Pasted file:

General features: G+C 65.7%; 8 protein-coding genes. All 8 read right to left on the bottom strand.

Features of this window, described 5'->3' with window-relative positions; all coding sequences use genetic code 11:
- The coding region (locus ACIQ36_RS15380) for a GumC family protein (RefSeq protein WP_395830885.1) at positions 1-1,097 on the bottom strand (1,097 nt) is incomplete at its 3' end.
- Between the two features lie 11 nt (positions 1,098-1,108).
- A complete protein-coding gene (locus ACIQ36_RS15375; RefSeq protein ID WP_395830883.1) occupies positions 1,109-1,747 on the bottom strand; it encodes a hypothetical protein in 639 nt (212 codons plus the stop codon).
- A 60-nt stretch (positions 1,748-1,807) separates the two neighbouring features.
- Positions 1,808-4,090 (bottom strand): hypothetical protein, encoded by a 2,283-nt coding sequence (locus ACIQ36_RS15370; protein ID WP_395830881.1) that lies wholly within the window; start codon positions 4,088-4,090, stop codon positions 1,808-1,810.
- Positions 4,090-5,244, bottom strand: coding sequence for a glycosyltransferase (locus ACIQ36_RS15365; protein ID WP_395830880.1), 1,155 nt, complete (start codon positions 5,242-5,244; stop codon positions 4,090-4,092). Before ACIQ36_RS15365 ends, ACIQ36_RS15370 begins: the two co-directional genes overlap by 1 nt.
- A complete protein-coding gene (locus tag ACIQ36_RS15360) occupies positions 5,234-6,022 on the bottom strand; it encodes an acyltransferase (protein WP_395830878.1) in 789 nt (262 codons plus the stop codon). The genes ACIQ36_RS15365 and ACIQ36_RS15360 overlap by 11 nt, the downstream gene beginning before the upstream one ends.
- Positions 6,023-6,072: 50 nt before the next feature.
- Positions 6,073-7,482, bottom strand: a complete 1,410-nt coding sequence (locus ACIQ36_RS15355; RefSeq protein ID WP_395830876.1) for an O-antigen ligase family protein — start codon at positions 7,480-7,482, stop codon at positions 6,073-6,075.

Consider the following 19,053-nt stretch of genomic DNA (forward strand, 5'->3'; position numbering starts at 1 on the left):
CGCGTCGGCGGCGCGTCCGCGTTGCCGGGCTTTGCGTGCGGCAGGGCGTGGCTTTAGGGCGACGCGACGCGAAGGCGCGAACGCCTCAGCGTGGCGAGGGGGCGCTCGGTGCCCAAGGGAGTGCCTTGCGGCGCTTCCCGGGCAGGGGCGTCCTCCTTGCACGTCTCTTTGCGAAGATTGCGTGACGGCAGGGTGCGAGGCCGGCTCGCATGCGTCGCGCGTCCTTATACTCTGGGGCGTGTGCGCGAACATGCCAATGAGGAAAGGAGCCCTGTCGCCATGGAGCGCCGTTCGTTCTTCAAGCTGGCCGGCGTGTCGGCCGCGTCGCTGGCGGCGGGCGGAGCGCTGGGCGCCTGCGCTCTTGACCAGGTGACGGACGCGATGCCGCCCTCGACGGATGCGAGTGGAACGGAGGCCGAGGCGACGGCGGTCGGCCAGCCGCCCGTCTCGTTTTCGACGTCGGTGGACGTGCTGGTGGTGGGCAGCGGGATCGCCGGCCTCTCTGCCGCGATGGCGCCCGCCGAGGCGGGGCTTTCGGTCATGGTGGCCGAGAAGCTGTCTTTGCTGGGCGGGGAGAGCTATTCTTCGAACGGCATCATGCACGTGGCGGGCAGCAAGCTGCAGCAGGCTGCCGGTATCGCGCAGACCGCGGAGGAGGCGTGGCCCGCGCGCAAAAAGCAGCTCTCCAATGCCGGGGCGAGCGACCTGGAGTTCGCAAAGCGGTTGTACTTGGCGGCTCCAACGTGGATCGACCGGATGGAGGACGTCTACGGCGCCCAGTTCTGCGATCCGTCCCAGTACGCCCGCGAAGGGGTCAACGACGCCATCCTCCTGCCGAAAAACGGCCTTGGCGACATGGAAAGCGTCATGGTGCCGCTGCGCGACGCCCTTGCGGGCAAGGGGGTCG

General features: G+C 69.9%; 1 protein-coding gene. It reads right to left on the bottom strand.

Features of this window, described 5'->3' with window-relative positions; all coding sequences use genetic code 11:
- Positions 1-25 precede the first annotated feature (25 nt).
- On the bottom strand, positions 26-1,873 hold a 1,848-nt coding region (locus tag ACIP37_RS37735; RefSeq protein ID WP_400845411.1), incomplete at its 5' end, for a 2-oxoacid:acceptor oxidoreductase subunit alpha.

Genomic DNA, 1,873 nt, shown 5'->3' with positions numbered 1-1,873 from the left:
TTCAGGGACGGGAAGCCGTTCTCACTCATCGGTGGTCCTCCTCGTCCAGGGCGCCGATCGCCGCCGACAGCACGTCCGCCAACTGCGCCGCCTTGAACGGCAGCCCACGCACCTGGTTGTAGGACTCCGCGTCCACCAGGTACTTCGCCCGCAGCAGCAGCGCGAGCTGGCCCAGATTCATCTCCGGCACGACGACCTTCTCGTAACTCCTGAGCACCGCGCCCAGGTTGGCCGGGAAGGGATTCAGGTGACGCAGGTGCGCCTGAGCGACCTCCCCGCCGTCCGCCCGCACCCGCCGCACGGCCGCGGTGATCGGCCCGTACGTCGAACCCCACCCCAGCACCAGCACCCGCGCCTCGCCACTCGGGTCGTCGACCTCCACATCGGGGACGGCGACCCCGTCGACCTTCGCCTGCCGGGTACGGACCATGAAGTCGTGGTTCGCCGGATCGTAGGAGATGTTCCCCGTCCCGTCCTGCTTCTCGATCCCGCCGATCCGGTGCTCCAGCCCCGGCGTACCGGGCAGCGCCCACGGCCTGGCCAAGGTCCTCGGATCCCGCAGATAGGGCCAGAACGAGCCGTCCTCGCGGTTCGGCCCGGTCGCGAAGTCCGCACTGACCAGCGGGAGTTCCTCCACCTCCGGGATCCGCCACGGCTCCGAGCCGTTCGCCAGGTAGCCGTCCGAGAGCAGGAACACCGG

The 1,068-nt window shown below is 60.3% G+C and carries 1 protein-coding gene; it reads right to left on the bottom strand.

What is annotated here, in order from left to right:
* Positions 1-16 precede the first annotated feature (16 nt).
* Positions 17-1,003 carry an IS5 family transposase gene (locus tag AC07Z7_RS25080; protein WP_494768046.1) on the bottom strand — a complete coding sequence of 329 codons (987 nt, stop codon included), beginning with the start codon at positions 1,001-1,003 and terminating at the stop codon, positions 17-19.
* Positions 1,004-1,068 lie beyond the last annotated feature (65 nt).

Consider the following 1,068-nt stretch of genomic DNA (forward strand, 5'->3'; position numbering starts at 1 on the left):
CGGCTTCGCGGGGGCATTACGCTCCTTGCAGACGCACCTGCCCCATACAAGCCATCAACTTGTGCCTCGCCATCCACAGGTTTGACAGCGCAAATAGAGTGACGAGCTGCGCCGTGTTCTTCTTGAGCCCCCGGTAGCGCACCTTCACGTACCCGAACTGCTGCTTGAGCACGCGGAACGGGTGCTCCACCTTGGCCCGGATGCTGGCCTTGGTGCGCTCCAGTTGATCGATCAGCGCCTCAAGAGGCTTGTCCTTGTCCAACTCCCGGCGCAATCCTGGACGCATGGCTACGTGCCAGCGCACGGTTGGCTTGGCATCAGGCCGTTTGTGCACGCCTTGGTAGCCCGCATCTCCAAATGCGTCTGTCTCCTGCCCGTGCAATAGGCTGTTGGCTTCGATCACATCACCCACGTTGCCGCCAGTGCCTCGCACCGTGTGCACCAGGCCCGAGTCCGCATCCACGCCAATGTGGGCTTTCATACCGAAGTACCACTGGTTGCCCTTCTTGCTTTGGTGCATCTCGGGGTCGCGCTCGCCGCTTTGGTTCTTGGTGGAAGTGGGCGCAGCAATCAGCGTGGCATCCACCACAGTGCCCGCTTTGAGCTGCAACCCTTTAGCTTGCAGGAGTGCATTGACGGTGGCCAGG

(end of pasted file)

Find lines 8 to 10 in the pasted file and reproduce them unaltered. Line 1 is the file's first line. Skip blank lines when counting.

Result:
- Positions 4,090-5,244, bottom strand: coding sequence for a glycosyltransferase (locus ACIQ36_RS15365; protein ID WP_395830880.1), 1,155 nt, complete (start codon positions 5,242-5,244; stop codon positions 4,090-4,092). Before ACIQ36_RS15365 ends, ACIQ36_RS15370 begins: the two co-directional genes overlap by 1 nt.
- A complete protein-coding gene (locus tag ACIQ36_RS15360) occupies positions 5,234-6,022 on the bottom strand; it encodes an acyltransferase (protein WP_395830878.1) in 789 nt (262 codons plus the stop codon). The genes ACIQ36_RS15365 and ACIQ36_RS15360 overlap by 11 nt, the downstream gene beginning before the upstream one ends.
- Positions 6,023-6,072: 50 nt before the next feature.